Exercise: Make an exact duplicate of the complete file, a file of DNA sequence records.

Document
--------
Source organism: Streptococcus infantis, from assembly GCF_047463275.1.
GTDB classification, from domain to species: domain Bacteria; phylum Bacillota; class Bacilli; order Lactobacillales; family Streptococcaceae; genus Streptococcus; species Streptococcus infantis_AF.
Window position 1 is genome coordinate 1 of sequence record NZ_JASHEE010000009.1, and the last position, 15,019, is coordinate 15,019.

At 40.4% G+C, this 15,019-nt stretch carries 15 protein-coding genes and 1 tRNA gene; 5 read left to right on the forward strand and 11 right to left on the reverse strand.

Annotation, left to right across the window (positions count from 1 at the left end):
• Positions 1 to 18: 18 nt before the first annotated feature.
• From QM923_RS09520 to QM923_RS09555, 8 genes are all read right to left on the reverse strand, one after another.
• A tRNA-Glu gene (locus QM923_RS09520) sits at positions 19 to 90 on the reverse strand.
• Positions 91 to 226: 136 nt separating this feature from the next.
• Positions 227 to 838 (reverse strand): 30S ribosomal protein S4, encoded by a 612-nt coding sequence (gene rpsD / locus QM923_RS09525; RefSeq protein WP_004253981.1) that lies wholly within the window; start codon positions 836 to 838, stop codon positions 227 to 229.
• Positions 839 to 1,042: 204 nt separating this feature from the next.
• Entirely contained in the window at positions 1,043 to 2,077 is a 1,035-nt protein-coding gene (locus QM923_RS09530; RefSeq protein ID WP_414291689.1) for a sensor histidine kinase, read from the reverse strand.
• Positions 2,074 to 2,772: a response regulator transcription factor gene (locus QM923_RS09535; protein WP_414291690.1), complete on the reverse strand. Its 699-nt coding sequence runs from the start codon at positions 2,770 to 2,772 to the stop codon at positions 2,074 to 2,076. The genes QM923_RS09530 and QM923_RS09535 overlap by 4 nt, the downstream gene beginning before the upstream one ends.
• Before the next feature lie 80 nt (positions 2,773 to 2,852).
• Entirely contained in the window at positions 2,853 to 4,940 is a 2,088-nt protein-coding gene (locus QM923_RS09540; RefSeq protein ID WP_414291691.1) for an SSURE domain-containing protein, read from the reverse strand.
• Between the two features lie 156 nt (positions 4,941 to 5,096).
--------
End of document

Source organism: Streptococcus infantis, from assembly GCF_047463275.1.
GTDB classification, from domain to species: domain Bacteria; phylum Bacillota; class Bacilli; order Lactobacillales; family Streptococcaceae; genus Streptococcus; species Streptococcus infantis_AF.
Window position 1 is genome coordinate 1 of sequence record NZ_JASHEE010000009.1, and the last position, 15,019, is coordinate 15,019.

At 40.4% G+C, this 15,019-nt stretch carries 15 protein-coding genes and 1 tRNA gene; 5 read left to right on the forward strand and 11 right to left on the reverse strand.

Annotation, left to right across the window (positions count from 1 at the left end):
• Positions 1 to 18: 18 nt before the first annotated feature.
• From QM923_RS09520 to QM923_RS09555, 8 genes are all read right to left on the reverse strand, one after another.
• A tRNA-Glu gene (locus QM923_RS09520) sits at positions 19 to 90 on the reverse strand.
• Positions 91 to 226: 136 nt separating this feature from the next.
• Positions 227 to 838 (reverse strand): 30S ribosomal protein S4, encoded by a 612-nt coding sequence (gene rpsD / locus QM923_RS09525; RefSeq protein WP_004253981.1) that lies wholly within the window; start codon positions 836 to 838, stop codon positions 227 to 229.
• Positions 839 to 1,042: 204 nt separating this feature from the next.
• Entirely contained in the window at positions 1,043 to 2,077 is a 1,035-nt protein-coding gene (locus QM923_RS09530; RefSeq protein ID WP_414291689.1) for a sensor histidine kinase, read from the reverse strand.
• Positions 2,074 to 2,772: a response regulator transcription factor gene (locus QM923_RS09535; protein WP_414291690.1), complete on the reverse strand. Its 699-nt coding sequence runs from the start codon at positions 2,770 to 2,772 to the stop codon at positions 2,074 to 2,076. The genes QM923_RS09530 and QM923_RS09535 overlap by 4 nt, the downstream gene beginning before the upstream one ends.
• Before the next feature lie 80 nt (positions 2,773 to 2,852).
• Entirely contained in the window at positions 2,853 to 4,940 is a 2,088-nt protein-coding gene (locus QM923_RS09540; RefSeq protein ID WP_414291691.1) for an SSURE domain-containing protein, read from the reverse strand.
• Between the two features lie 156 nt (positions 4,941 to 5,096).